Monday, May 17, 2010

Understanding the Biological Basis of SNALP Delivery to Broaden Potential of Technology

Almost daily, there is important research being published documenting the progress towards making RNAi Therapeutics become a reality. In addition, I am again and again surprised by the revelations of key regulatory roles of the natural counterparts of the RNAi triggers, the microRNAs, in many important diseases which lays the foundation for a healthy microRNA Therapeutics industry in its own right. In my next two postings, I would therefore like to highlight two such quite nice stories published recently, one about broadening the potential of SNALP RNAi delivery technology by understanding its molecular biological basis (this posting), the other about microRNA-33 as an exciting new target for increasing the ‘good’ HDL-cholesterol (next posting).

Towards Actively Targeted SNALP Delivery

As you know well, SNALP (stable nucleic acid-lipid particles) has captured my imagination as the systemic delivery system that has the potential to become the main value driver of RNAi Therapeutics in the next 5-10 years. There should be 5 SNALP-RNAi candidates for which an IND will have been filed by the end of this year, all this accompanied by a healthy stream of pre-clinical research and, importantly, clinical data especially surrounding applications for the liver, SNALP's low-hanging fruit.

The liver, however, is not where it stops. Solid cancers have emerged as another major opportunity for SNALP for which today’s technology may already be adequate for a number of indications. Due to the flexibility and inherent potential of the platform, however, there is much room to increase the important therapeutic window not only for solid cancers, but also for other indications such as inflammation, infection, and hematologic abnormalities. The Holy Grail towards this is ligand-targeted delivery which also requires increasing SNALP circulation times partly by limiting their uptake in the liver and making them invisible to undesired phagocytic cells ('stealth').

A paper by by Akinc and colleagues at Alnylam points towards how this might be achieved. In an important first step, the apolipoprotein E was (ApoE) was found to be critical for the functional delivery of basic, i.e. not actively targeted ionizable SNALP liposomes (iSNALP). Note here that SNALPs typically come in 2 basic shapes: those that are positively charged at physiologic pH (‘cationic SNALPs’ to which e.g. the ‘lipidoid’-containing SNALPs belong to), and those that are neutrally charged at physiologic pH, but that become positively charged at acidic pH (‘ionizable SNALPs’ which Tekmira focuses on, while Alnylam develops both types). SNALPs of the latter kind have a number of characteristics that make them preferable for most systemic RNAi applications. One is that the positive charge makes them inherently more 'sticky' biologically which is not only detrimental to their pharmacology, but can also cause a number of toxicities, including the damage of cell membranes. iSNALPs, by contrast, do not suffer from these drawbacks.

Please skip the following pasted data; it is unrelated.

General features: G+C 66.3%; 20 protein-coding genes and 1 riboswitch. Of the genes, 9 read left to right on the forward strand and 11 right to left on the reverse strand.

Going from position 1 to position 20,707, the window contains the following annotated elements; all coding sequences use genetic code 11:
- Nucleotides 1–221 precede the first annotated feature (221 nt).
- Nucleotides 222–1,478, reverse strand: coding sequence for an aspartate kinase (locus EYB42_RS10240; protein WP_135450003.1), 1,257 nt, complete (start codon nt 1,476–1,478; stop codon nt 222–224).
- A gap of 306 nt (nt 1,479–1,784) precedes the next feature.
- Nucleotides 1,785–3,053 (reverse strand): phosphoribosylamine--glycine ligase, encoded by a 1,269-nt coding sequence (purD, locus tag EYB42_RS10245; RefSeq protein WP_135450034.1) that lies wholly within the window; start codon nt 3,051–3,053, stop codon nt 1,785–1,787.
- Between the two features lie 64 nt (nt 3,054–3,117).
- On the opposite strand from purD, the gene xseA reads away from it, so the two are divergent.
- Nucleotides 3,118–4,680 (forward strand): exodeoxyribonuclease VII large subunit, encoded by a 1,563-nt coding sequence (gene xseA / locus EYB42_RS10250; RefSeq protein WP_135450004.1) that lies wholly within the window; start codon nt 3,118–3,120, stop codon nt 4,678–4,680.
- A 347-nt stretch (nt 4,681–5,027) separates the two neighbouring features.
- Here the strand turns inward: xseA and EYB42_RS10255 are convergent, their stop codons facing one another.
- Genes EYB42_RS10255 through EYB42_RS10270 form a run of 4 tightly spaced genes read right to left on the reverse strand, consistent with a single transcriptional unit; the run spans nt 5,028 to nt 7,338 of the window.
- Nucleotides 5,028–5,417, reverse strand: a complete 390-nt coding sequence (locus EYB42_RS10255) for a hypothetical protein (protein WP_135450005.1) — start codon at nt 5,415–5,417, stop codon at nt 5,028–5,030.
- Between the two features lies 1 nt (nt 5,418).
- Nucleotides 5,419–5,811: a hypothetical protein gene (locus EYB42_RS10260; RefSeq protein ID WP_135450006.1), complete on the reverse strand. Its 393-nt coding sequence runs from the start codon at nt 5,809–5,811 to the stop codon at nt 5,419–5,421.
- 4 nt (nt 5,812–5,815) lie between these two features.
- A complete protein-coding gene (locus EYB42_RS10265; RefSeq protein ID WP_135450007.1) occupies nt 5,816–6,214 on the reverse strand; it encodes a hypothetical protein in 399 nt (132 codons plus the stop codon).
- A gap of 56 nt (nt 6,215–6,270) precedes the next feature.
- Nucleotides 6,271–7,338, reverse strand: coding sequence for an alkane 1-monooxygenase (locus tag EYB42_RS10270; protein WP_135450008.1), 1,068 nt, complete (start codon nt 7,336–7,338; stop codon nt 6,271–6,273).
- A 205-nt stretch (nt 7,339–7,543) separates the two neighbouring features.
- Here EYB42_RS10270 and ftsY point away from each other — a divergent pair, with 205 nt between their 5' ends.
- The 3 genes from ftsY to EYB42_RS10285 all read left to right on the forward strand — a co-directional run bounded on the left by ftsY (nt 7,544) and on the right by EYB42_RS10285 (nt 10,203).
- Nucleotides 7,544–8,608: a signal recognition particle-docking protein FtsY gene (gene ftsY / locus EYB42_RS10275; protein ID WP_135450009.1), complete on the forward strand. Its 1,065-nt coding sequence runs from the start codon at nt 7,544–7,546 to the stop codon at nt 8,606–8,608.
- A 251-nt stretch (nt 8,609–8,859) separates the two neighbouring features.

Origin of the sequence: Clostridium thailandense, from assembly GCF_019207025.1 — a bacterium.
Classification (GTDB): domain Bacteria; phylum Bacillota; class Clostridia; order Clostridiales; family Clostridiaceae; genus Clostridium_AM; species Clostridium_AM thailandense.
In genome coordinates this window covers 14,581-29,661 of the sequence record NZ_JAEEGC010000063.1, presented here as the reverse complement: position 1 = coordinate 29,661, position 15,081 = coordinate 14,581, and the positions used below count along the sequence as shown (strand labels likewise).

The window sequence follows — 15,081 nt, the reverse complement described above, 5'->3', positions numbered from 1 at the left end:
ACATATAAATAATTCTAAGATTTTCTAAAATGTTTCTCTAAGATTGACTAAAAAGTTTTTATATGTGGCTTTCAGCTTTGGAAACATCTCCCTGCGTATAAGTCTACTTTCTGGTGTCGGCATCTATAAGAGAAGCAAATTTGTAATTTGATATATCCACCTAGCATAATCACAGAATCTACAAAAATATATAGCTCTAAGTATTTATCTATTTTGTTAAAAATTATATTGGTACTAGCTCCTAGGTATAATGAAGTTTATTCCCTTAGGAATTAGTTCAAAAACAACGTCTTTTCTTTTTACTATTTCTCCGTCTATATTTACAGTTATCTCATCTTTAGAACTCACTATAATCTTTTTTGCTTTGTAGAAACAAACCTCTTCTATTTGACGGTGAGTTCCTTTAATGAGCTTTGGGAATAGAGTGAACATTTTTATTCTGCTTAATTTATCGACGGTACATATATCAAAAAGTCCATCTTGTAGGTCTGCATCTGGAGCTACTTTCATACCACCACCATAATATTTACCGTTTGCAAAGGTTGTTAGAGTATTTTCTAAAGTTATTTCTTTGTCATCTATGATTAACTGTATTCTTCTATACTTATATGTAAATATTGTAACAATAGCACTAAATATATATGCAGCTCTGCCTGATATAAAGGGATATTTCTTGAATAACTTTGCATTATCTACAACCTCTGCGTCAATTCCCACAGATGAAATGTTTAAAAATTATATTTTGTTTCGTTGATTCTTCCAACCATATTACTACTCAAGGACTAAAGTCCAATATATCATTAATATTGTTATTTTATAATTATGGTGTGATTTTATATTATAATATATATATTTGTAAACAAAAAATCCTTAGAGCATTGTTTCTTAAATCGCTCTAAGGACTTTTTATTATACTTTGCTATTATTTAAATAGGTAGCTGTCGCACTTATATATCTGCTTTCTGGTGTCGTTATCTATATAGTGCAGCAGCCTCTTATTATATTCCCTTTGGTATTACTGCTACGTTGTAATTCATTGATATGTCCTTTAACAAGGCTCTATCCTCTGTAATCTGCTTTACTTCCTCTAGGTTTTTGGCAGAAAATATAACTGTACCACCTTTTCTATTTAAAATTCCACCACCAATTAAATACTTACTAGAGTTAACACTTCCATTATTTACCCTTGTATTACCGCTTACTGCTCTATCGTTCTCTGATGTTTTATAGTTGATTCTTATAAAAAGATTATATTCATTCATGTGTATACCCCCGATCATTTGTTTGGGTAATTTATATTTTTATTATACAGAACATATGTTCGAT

On the other hand, positive charge is important for efficient encapsulation of the siRNAs into the liposomes and also beneficial for cell transfection by first interacting with the negatively charged cell exterior and subsequently disrupting the endosomal lipid bilayer. Because iSNALPs become positively charged at low pH (hence 'ionizable'), they can still be efficiently formulated by transiently decreasing the pH during packaging, and they can still efficiently escape from the acidifying endosome into the cytoplasm for the same reason. One outstanding question, however, has been how iSNALPs, for which the potencies now approach the single digit microgram/kg range (about 100-fold more potent than 1st generation SNALPs and about 1000-fold more potent than RNaseH antisense), make critical contact with target cells in the first place without the positive charge.

Employing an impressive array of genetic cell and animal models, Akinc and colleagues show that it is the plasma protein Apolipoprotein E (apoE) that allows, by associating with the lipid layer of the SNALP, the iSNALP particles to recognize cells carrying cognate receptors of the LDL-receptor family. Confirming the distinct uptake pathways involved in cationic and iSNALP delivery, the ApoE-LDLR interaction was not rate-limiting for cationic SNALP delivery. As a side note, because the LDL-R itself seems to be the major receptor in the liver, this needs to be taken into account when using iSNALPs for the homozygous familial hypercholesterolemia population in the upcoming SNALP hypercholesterolemia clinical trials.

Hints that ApoE could be involved in iSNALP delivery actually came from earlier studies on neutral liposomes furthermore illustrating how the wealth from decade-long prior liposomal research is now benefitting the development of the SNALP delivery platform.